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POSITIONING TOOLKIT



"Strategy is about setting yourself apart from the competition. It’s not a matter of being better at what you do – it's a matter of being different at what you do." These are the words of Michael Porter, the Bishop William Lawrence University Professor at Harvard Business School. This sentiment encapsulates the principle at the heart of Positioning. Now, let's dig into the details of this critical strategic management concept, in the following sections: What is Positioning, the Importance of Positioning in an Organization, and How to Achieve Effective Positioning.

In the context of Strategic Planning, Positioning refers to how a brand or an organization distinguishes itself from competitors and where, or how, it sits in the minds of customers. A positioning strategy leverages the unique aspects of the organization and applies them to communications that resonate with customers and stakeholder groups. This is done by making strategic decisions in the areas of product, price, place (i.e., distribution), and promotion— the well-known "Four P's" of marketing. A well-established position results in customer purchase decisions driven by differentiated value rather than just price and features.

The Importance of Positioning in an Organization

In today's hyper-competitive corporate landscape, Positioning plays an essential role in various strategic domains—such as Corporate Strategy, Marketing, Branding, Communications, and Business Transformation. Positioning lends an organization unique and distinguishable characteristics that separate it from the pack. Thus, in no uncertain terms, effective Positioning leads to competitive advantage. A study by Deloitte pointed out that 87% of successful companies have well-defined brand positions that resonate with target stakeholders and align with organizational objectives.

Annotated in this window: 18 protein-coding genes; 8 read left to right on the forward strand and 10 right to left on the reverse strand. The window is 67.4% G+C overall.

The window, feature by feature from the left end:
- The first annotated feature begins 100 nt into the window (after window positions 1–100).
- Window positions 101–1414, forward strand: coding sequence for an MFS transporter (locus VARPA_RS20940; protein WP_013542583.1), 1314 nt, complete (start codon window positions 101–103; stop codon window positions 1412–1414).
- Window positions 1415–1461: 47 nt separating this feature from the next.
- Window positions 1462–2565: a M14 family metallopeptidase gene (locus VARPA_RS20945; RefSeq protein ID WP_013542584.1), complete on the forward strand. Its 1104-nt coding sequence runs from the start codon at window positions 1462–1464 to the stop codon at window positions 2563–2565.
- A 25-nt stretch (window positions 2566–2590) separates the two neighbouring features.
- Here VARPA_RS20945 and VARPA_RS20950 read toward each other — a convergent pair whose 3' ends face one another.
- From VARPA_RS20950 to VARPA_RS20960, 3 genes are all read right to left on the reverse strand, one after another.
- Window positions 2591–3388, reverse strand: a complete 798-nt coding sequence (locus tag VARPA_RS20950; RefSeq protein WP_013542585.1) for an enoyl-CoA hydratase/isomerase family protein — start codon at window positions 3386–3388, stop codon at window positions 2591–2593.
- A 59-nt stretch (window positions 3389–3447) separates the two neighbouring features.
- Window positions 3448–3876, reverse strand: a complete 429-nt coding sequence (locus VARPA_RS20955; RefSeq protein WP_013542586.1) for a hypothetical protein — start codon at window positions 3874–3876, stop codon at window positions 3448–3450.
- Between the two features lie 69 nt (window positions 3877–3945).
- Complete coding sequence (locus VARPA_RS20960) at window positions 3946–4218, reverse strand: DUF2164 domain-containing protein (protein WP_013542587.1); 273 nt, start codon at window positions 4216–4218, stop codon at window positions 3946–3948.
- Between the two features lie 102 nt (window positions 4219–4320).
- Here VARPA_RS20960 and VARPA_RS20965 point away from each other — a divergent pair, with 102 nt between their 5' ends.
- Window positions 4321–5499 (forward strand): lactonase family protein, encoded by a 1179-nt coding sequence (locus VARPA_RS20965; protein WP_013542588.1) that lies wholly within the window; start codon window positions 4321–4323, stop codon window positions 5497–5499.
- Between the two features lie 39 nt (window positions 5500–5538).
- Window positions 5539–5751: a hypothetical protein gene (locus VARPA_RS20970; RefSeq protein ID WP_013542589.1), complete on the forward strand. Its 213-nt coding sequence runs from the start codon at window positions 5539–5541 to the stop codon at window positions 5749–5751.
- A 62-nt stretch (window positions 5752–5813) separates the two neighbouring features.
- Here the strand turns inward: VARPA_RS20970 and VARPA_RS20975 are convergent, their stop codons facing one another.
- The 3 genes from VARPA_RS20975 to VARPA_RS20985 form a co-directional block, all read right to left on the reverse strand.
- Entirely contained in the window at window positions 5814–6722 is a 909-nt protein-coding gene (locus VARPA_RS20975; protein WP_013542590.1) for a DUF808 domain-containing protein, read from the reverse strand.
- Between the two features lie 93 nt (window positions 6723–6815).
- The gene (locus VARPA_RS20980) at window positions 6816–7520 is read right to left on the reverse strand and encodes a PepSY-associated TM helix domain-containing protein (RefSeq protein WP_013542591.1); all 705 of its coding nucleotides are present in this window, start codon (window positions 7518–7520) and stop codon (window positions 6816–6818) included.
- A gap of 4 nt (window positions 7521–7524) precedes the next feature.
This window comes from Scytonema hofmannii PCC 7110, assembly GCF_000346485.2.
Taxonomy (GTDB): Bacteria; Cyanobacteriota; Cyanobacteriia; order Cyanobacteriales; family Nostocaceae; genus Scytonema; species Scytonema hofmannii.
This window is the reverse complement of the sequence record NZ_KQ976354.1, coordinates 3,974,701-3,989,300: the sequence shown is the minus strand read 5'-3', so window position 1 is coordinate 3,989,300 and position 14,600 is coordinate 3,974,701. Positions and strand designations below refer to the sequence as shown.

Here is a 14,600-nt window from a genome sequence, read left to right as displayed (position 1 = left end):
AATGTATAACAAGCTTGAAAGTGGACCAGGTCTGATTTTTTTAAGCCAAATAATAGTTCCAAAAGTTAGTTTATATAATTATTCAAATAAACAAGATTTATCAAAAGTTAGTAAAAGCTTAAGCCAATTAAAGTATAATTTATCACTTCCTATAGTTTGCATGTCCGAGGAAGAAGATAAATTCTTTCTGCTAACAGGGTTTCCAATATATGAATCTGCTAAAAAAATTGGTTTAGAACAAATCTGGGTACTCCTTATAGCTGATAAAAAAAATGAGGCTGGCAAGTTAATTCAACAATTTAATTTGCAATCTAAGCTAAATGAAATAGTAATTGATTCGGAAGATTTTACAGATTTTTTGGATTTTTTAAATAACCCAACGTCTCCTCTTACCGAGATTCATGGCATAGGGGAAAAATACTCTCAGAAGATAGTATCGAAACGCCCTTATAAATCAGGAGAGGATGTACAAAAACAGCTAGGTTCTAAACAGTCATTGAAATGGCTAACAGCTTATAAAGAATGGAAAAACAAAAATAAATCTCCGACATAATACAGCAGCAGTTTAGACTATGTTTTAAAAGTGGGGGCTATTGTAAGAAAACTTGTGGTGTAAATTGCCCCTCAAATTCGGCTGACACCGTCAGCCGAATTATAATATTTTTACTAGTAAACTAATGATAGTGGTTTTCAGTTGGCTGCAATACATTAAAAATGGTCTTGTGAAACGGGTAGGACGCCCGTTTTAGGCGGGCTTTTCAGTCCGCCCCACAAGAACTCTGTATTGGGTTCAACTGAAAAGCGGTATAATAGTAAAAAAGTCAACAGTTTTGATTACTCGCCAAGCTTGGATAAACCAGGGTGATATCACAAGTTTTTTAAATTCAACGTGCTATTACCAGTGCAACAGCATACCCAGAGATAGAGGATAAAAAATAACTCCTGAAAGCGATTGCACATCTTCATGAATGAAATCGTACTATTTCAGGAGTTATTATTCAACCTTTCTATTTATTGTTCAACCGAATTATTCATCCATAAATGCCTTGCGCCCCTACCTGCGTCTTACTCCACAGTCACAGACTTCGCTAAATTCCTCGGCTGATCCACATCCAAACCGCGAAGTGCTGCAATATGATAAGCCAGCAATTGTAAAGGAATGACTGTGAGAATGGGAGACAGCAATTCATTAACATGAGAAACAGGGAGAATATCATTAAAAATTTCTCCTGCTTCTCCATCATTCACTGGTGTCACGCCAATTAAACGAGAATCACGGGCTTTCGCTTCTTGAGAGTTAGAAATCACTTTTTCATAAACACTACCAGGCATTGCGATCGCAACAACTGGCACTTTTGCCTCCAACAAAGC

Moreover, true to Michael Porter’s quote, Positioning is not just about being better; instead, it's about being different and having a unique value proposition. FedEx did not attain its leadership position by claiming to be better than UPS or DHL. It differentiated itself by focusing on reliability and speed—overnight delivery guaranteed.

How to Achieve Effective Positioning

Establishing effective Positioning is not a one-and-done task. It entails a series of iterative actions, which primarily involve understanding the business landscape, identifying unique differentiators, and effectively communicating them.

  1. Understand Your Market Landscape: This includes knowing your existing competition, potential new entrants, and evolving market demands. A comprehensive SWOT analysis (strengths, weaknesses, opportunities, and threats) can provide valuable insights.
  2. Determine Unique Differentiators: Identify the things you do differently than your competitors. This could be innovative product features, excellent customer service, appealing design, or even strategic partnerships.
  3. Communications Strategy Alignment: Align your communications—both internal and external—with your organization's unique position. This ensures that every element of your organization communicates the same value proposition.

According to a McKinsey study, companies that excel in positioning generate 31% higher shareholder returns. This statistic underscores the importance of effective Positioning in Strategic Management, further underscoring the point that effective Positioning is a journey rather than a destination.

To close this discussion, Positioning is a critical component in the pantheon of strategic management practices; helping organizations understand and articulate who they are, what they do, and most importantly, why they matter to customers. As the strategy genius Michael Porter reminds us, it's not just about being better. It's about being different.




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